Woodrow Wilson Visiting Fellows Provide Deep Knowledge, Engaging Programming

CIC invites applications for campuses to host a Woodrow Wilson Visiting Fellow in the 2019–2020 and 2020–2021 academic years. The CIC Woodrow Wilson Visiting Fellows (WWVF) program enables colleges and universities to host a distinguished Fellow for a weeklong residential program of classes, seminars, workshops, lectures, and informal discussions. Fellows are prominent artists, diplomats, journalists, business leaders, and other nonacademic professionals who lead students, faculty members, campus staff, and community members in substantive dialogue. The program allows institutions to move beyond the typical one-evening, drop-in talk of the college lecture circuit and, instead, provides opportunities for more complicated issues to be explored over several days, ongoing relations to be established, and meaningful connections to take place.

Four new individuals have joined the roster of more than 125 Fellows available to visit campuses.

Victoria Bond headshotVictoria Bond is a composer, conductor, and lecturer. Her works for orchestra, chamber ensemble, and opera have been lauded by the New York Times as “powerful, stylistically varied and technically demanding.” Her most recent opera, Clara, premiered at the Berlin Philharmonic in 2019. She is the first woman awarded a doctorate in orchestral conducting by the Juilliard School.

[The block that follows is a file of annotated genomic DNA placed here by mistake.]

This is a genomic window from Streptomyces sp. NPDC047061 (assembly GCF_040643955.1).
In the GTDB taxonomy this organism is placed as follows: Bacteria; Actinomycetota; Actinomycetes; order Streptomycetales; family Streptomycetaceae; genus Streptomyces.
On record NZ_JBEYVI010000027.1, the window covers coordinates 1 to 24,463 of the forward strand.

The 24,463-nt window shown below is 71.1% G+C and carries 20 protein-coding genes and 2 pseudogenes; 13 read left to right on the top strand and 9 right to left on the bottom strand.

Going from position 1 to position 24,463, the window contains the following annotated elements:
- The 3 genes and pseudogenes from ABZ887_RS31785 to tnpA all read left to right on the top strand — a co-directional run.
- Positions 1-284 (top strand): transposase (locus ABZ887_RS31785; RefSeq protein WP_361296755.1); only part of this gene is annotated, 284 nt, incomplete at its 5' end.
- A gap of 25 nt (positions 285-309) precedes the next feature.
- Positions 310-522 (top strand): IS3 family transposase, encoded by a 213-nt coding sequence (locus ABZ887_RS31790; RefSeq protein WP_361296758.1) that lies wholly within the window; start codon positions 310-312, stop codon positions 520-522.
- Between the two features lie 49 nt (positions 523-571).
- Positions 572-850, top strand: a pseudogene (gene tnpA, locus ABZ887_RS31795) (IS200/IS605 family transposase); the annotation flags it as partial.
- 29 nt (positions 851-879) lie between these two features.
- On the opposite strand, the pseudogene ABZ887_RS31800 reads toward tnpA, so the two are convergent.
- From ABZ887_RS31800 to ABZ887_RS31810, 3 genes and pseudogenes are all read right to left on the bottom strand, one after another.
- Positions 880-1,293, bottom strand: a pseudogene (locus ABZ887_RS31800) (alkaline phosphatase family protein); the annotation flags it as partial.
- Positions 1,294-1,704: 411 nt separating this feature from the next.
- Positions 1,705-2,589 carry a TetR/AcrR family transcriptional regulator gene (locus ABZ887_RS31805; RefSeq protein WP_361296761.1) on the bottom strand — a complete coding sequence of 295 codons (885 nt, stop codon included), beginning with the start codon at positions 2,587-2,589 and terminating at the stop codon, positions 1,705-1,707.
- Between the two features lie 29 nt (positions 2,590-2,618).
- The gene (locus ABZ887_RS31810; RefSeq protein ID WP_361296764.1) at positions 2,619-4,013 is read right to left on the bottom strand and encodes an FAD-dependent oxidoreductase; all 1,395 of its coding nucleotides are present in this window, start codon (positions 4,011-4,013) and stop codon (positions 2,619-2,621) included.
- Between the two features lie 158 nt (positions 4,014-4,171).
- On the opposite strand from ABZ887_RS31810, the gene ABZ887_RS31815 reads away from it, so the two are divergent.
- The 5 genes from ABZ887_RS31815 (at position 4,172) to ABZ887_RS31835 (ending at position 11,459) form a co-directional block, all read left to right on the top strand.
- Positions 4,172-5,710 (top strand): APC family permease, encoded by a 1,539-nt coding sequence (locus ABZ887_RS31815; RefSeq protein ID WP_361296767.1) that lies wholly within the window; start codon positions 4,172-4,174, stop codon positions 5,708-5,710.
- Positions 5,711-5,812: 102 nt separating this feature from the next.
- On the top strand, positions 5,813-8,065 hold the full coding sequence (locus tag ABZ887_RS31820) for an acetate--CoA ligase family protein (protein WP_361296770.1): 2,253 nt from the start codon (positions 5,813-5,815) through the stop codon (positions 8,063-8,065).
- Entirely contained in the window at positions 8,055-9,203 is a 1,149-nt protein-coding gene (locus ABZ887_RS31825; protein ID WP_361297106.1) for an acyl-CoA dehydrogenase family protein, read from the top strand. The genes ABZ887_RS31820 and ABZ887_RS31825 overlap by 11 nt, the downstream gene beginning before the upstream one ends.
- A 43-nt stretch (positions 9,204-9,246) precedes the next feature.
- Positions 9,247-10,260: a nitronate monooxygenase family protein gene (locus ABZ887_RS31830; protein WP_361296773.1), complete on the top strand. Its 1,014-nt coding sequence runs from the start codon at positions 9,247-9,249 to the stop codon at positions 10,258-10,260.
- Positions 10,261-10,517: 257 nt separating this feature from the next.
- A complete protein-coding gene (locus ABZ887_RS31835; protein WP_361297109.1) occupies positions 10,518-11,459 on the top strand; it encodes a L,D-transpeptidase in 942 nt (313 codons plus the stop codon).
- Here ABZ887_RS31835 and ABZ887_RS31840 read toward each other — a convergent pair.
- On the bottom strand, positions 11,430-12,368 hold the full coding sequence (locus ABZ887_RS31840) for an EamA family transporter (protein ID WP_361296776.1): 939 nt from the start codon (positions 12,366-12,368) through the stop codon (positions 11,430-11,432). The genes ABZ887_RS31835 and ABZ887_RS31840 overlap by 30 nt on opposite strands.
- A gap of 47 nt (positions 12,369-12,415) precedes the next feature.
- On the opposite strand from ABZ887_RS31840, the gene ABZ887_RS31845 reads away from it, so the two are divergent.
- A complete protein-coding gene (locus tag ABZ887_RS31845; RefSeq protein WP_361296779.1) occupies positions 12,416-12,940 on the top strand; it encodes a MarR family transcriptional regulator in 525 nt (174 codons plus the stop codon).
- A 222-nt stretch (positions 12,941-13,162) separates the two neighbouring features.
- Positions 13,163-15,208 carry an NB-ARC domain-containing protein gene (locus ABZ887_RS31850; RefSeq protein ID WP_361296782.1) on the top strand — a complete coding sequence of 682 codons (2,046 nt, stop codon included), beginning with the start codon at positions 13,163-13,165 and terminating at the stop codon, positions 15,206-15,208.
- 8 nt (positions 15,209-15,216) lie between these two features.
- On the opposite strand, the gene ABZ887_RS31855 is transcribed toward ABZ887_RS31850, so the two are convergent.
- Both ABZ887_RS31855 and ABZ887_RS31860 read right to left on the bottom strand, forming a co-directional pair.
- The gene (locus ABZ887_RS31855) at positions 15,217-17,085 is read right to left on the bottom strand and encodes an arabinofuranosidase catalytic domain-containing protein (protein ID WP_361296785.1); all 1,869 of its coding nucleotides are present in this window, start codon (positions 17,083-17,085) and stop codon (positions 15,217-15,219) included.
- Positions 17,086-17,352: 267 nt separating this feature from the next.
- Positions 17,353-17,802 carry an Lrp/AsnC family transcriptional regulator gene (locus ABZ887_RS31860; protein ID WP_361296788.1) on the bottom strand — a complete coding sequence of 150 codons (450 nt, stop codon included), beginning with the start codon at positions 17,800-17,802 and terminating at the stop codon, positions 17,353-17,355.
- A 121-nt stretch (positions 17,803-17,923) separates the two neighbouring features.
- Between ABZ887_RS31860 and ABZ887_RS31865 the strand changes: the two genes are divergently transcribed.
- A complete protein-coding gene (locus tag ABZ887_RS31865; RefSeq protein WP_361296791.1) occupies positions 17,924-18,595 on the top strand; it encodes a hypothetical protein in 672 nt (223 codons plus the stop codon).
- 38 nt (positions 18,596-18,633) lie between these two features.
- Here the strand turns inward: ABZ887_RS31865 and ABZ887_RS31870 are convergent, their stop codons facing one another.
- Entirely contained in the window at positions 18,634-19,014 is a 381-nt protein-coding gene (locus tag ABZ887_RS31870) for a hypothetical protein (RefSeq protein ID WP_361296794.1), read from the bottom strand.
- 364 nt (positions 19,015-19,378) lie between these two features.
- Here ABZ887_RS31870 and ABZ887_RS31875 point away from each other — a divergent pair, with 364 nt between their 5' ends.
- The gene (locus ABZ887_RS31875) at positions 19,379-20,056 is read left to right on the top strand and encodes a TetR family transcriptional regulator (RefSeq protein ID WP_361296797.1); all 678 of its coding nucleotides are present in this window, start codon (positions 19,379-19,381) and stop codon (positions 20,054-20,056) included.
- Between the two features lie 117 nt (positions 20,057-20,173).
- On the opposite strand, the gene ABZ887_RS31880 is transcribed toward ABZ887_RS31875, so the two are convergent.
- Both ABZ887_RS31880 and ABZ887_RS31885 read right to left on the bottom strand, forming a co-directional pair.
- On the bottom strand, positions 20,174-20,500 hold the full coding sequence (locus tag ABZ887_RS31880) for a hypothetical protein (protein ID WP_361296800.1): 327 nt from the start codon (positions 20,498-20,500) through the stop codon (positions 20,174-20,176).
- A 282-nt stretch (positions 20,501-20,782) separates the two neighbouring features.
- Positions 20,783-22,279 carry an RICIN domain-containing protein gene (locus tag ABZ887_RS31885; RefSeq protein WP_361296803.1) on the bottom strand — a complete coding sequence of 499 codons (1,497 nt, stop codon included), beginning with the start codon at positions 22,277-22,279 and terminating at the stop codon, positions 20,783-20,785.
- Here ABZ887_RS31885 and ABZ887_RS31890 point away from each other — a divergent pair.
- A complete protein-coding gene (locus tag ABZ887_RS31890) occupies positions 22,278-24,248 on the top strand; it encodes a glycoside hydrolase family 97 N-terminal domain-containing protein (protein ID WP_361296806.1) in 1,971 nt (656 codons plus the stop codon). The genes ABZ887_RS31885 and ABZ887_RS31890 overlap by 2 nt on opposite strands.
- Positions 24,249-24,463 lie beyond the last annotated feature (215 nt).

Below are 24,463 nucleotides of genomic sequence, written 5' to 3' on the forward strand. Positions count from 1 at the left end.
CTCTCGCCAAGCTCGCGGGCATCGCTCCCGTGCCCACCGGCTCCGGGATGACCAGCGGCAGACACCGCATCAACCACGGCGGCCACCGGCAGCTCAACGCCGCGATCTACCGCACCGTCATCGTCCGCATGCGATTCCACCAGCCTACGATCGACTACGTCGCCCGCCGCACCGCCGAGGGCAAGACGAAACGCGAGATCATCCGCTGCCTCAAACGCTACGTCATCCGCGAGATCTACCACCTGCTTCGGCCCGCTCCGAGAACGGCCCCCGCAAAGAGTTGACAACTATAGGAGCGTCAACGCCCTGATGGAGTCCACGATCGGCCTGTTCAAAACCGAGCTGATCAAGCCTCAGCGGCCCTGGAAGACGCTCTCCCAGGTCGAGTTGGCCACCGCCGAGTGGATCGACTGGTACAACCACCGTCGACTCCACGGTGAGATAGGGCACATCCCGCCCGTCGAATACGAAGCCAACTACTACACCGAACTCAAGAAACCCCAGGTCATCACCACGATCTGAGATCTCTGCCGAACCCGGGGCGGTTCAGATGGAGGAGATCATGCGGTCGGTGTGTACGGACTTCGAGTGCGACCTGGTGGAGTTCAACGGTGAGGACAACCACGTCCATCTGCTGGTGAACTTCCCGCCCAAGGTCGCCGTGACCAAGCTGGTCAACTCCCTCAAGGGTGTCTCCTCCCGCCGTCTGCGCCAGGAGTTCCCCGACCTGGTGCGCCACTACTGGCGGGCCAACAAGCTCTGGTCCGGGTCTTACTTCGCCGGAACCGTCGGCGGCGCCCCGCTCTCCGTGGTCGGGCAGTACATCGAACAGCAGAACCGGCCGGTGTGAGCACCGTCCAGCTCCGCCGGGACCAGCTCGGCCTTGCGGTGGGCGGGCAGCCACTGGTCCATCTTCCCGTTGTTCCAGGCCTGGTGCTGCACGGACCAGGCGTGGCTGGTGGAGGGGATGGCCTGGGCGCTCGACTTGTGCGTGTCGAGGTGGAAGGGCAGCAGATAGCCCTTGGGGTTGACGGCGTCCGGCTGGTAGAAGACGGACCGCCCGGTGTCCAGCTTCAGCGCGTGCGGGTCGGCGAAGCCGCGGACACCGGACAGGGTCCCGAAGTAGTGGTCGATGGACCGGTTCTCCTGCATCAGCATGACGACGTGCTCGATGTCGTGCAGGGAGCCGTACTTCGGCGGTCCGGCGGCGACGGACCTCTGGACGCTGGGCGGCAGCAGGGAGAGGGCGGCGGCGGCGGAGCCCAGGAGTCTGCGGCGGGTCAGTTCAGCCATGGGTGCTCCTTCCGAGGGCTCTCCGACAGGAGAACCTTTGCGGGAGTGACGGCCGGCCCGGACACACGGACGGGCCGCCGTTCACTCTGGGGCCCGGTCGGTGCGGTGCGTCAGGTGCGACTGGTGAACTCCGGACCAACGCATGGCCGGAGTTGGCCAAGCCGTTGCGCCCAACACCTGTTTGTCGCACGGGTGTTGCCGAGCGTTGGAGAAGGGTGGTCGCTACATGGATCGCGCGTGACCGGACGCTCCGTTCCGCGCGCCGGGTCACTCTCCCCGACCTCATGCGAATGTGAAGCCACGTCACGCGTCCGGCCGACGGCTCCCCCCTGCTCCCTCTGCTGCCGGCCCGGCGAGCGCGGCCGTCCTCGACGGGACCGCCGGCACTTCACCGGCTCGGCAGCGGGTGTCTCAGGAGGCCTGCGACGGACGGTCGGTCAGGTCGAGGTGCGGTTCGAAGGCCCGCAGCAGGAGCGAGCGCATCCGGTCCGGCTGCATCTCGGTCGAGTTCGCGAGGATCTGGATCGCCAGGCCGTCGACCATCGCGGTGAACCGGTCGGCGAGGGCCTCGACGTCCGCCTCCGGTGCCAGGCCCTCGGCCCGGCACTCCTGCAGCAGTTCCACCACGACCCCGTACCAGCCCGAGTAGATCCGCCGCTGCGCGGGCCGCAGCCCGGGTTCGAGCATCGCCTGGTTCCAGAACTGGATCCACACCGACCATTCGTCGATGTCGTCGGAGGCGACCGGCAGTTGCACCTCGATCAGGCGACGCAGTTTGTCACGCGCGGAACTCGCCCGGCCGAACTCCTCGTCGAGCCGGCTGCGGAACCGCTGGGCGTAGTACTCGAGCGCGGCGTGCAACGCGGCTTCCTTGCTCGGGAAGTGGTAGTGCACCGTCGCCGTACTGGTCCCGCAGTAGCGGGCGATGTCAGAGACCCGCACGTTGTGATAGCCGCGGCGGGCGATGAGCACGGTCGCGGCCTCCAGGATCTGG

Theresa Brown headshot Theresa Brown is a registered nurse, nursing instructor, and author of the New York Times bestseller The Shift: One Nurse, Twelve Hours, Four Patients’ Lives. Her New York Times opinion series, “Bedside,” examines health care from a nurse’s point of view. She also has a quarterly column in The American Journal of Nursing.
Paul Dresher headshotPaul Dresher is a music composer noted for his ability to integrate diverse musical influences into his own unique personal style. He was a recipient of a Guggenheim Fellowship in Music Composition and has received commissions from the Library of Congress, the San Francisco Ballet, and Walker Arts Center. In recent years, Dresher’s work has moved beyond the concert hall and opera house into the visual arts with Sound Maze, a hands-on interactive exhibition of a dozen of his large-scale invented musical instruments.
David McKean headshotAmbassador David McKean currently serves as a senior fellow of the German Marshall Fund of the United States, where he is writing a book about Franklin Delano Roosevelt and his ambassadors in pre-WWII Western Europe, to be published in 2020. In his long career, McKean served as U.S. ambassador to Luxembourg, director of policy planning at the U.S. Department of State, and chief of staff to Senator John F. Kerry. He is a recipient of the U.S. Department of State’s Distinguished Honor and Superior Honor Awards.